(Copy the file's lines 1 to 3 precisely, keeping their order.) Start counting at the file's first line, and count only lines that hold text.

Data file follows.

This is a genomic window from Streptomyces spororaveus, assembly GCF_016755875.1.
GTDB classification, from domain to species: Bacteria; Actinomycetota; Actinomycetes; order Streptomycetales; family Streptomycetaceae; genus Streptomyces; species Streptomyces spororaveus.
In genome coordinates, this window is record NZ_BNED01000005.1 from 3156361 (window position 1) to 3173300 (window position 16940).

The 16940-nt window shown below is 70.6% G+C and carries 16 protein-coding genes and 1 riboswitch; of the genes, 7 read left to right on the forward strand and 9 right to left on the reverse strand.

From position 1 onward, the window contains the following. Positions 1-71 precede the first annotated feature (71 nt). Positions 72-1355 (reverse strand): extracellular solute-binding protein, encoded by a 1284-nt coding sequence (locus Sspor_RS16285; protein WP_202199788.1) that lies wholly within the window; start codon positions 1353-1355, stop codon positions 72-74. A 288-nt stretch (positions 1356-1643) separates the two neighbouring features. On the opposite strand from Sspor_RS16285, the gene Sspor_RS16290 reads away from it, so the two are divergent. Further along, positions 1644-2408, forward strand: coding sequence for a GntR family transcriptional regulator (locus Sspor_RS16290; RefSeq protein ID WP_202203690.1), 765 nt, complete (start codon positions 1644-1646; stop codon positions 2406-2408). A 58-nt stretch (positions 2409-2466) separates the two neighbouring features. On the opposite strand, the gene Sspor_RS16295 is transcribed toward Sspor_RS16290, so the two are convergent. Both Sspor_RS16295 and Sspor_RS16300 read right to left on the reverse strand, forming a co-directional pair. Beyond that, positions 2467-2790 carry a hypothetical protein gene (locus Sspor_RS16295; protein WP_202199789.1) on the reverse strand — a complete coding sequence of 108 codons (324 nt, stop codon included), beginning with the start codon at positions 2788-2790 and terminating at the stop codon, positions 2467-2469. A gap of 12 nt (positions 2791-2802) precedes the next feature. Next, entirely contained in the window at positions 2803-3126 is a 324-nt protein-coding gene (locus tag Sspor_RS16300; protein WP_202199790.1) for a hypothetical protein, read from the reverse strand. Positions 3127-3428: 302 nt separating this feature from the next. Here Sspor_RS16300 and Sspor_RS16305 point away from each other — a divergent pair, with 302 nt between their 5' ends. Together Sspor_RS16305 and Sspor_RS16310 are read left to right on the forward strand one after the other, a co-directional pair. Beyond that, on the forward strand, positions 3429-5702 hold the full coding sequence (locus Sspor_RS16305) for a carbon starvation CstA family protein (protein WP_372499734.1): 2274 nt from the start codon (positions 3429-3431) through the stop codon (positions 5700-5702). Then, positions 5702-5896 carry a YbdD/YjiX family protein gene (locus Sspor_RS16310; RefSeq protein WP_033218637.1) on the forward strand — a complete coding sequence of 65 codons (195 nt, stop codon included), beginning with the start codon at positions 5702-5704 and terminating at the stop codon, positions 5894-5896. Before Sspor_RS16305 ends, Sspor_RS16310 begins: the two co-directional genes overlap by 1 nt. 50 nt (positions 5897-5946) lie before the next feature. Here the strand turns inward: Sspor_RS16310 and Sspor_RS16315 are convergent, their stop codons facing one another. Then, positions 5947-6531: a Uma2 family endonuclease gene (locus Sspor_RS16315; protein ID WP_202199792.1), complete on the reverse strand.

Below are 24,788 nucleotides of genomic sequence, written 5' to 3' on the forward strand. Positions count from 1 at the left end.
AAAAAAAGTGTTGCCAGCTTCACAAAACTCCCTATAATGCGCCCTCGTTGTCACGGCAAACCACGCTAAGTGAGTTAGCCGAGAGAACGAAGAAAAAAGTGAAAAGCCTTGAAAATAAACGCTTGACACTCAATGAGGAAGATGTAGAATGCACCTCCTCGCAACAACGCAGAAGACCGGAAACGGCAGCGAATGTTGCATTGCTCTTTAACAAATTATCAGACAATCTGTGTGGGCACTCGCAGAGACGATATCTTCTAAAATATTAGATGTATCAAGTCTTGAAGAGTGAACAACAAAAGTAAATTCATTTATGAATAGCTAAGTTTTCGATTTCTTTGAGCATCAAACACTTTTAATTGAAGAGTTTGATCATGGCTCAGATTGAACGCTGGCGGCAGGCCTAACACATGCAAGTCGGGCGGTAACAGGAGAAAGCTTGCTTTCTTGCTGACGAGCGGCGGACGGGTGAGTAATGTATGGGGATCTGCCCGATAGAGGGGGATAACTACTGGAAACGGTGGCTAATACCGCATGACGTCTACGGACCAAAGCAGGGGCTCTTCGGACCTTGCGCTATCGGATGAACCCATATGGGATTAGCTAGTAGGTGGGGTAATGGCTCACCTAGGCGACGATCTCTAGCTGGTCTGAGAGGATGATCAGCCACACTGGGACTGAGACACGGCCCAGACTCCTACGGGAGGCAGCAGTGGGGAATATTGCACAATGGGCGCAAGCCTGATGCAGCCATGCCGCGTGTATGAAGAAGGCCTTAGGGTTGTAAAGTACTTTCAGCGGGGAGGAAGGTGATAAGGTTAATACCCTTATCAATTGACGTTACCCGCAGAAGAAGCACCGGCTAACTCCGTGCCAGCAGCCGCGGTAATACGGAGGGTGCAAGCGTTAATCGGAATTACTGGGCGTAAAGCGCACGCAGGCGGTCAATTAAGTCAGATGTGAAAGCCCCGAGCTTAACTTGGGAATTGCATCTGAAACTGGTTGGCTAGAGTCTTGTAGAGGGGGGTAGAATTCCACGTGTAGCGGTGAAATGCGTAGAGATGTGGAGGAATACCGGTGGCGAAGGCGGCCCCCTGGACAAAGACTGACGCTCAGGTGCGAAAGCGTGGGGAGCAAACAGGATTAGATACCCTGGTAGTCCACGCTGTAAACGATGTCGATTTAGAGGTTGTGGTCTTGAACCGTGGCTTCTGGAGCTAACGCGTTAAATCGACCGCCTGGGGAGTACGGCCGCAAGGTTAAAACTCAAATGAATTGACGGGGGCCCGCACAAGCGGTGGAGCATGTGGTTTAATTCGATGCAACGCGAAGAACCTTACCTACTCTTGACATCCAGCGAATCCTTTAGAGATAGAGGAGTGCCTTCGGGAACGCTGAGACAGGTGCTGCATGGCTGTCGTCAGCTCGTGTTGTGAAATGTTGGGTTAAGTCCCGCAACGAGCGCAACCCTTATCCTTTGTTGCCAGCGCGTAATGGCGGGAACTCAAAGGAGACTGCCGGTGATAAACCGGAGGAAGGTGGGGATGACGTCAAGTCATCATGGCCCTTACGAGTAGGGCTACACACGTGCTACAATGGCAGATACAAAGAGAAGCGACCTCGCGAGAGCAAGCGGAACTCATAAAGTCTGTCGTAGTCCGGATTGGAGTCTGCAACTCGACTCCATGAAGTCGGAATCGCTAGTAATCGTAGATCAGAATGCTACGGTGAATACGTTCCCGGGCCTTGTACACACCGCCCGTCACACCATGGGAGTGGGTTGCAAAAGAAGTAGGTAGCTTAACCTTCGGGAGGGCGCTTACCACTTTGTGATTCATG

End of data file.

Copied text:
This is a genomic window from Streptomyces spororaveus, assembly GCF_016755875.1.
GTDB classification, from domain to species: Bacteria; Actinomycetota; Actinomycetes; order Streptomycetales; family Streptomycetaceae; genus Streptomyces; species Streptomyces spororaveus.
In genome coordinates, this window is record NZ_BNED01000005.1 from 3156361 (window position 1) to 3173300 (window position 16940).